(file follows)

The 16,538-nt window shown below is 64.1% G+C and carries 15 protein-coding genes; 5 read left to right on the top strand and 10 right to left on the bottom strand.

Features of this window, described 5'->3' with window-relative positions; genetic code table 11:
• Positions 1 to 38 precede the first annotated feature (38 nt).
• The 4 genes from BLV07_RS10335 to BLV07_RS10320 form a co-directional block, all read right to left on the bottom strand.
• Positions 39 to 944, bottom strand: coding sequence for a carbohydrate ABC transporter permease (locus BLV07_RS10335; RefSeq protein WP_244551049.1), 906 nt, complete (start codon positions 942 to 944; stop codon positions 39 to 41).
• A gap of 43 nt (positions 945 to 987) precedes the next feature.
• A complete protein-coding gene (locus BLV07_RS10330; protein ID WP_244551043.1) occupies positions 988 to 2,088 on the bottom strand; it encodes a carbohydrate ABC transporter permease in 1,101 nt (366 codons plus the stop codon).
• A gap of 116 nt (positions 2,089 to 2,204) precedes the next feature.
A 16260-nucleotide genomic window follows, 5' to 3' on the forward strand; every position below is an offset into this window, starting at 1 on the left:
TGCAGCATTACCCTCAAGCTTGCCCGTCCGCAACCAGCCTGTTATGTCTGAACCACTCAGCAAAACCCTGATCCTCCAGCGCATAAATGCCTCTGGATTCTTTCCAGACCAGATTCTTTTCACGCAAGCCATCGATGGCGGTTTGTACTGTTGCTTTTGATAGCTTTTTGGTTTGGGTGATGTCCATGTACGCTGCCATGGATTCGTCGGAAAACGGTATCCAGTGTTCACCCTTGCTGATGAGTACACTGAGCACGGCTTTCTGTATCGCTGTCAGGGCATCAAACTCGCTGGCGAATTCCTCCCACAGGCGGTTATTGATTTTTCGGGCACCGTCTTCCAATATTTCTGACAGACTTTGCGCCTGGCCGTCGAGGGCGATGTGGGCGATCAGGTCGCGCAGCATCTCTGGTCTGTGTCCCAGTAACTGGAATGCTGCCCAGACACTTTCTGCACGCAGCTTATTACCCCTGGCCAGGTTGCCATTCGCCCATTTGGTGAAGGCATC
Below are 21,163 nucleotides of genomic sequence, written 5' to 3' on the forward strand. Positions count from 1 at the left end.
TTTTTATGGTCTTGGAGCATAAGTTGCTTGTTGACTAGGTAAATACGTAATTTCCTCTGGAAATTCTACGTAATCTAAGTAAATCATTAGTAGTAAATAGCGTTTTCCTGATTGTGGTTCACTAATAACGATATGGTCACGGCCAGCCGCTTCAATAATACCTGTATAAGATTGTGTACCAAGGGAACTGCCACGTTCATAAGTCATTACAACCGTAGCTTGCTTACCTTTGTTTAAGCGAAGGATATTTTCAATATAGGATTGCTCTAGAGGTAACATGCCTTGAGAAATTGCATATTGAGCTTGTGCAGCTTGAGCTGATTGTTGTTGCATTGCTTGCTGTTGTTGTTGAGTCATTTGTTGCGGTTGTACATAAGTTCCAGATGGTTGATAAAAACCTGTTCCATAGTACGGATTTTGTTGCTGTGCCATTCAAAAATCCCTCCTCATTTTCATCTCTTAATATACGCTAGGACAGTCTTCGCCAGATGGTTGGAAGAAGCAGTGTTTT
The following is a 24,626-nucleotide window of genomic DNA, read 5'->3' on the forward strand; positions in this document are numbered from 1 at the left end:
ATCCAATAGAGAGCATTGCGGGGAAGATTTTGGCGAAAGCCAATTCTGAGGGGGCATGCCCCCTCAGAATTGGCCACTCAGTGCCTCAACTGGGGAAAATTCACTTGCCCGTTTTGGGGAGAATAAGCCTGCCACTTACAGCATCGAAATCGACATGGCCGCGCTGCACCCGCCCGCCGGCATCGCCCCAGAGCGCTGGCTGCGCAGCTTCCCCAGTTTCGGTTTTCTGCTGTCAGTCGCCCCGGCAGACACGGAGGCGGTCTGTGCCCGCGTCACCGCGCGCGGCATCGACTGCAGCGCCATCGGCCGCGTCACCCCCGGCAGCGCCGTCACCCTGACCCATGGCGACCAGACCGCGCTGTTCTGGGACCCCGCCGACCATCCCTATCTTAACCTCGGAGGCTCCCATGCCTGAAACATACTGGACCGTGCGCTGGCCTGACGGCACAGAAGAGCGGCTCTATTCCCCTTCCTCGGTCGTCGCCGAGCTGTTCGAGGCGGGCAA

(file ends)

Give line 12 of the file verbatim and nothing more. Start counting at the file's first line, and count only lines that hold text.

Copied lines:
TTTTTATGGTCTTGGAGCATAAGTTGCTTGTTGACTAGGTAAATACGTAATTTCCTCTGGAAATTCTACGTAATCTAAGTAAATCATTAGTAGTAAATAGCGTTTTCCTGATTGTGGTTCACTAATAACGATATGGTCACGGCCAGCCGCTTCAATAATACCTGTATAAGATTGTGTACCAAGGGAACTGCCACGTTCATAAGTCATTACAACCGTAGCTTGCTTACCTTTGTTTAAGCGAAGGATATTTTCAATATAGGATTGCTCTAGAGGTAACATGCCTTGAGAAATTGCATATTGAGCTTGTGCAGCTTGAGCTGATTGTTGTTGCATTGCTTGCTGTTGTTGTTGAGTCATTTGTTGCGGTTGTACATAAGTTCCAGATGGTTGATAAAAACCTGTTCCATAGTACGGATTTTGTTGCTGTGCCATTCAAAAATCCCTCCTCATTTTCATCTCTTAATATACGCTAGGACAGTCTTCGCCAGATGGTTGGAAGAAGCAGTGTTTT